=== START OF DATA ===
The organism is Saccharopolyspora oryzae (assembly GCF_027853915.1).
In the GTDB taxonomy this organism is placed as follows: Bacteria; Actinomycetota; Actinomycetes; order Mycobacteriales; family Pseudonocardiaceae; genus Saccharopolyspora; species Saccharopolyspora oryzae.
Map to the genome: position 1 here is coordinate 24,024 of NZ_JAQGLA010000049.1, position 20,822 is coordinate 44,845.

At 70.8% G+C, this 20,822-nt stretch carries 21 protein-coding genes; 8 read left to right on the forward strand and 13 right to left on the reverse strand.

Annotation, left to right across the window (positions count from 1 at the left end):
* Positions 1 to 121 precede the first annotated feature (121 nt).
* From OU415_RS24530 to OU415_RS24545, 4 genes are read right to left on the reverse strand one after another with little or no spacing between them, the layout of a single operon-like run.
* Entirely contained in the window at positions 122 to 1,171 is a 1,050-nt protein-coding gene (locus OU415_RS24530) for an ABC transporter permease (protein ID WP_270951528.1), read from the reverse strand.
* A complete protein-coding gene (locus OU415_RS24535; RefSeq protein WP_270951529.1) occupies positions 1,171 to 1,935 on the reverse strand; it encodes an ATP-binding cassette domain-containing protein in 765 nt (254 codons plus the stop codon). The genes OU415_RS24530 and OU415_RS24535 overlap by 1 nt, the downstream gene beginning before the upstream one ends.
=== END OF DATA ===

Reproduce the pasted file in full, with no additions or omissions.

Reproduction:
The organism is Saccharopolyspora oryzae (assembly GCF_027853915.1).
In the GTDB taxonomy this organism is placed as follows: Bacteria; Actinomycetota; Actinomycetes; order Mycobacteriales; family Pseudonocardiaceae; genus Saccharopolyspora; species Saccharopolyspora oryzae.
Map to the genome: position 1 here is coordinate 24,024 of NZ_JAQGLA010000049.1, position 20,822 is coordinate 44,845.

At 70.8% G+C, this 20,822-nt stretch carries 21 protein-coding genes; 8 read left to right on the forward strand and 13 right to left on the reverse strand.

Annotation, left to right across the window (positions count from 1 at the left end):
* Positions 1 to 121 precede the first annotated feature (121 nt).
* From OU415_RS24530 to OU415_RS24545, 4 genes are read right to left on the reverse strand one after another with little or no spacing between them, the layout of a single operon-like run.
* Entirely contained in the window at positions 122 to 1,171 is a 1,050-nt protein-coding gene (locus OU415_RS24530) for an ABC transporter permease (protein ID WP_270951528.1), read from the reverse strand.
* A complete protein-coding gene (locus OU415_RS24535; RefSeq protein WP_270951529.1) occupies positions 1,171 to 1,935 on the reverse strand; it encodes an ATP-binding cassette domain-containing protein in 765 nt (254 codons plus the stop codon). The genes OU415_RS24530 and OU415_RS24535 overlap by 1 nt, the downstream gene beginning before the upstream one ends.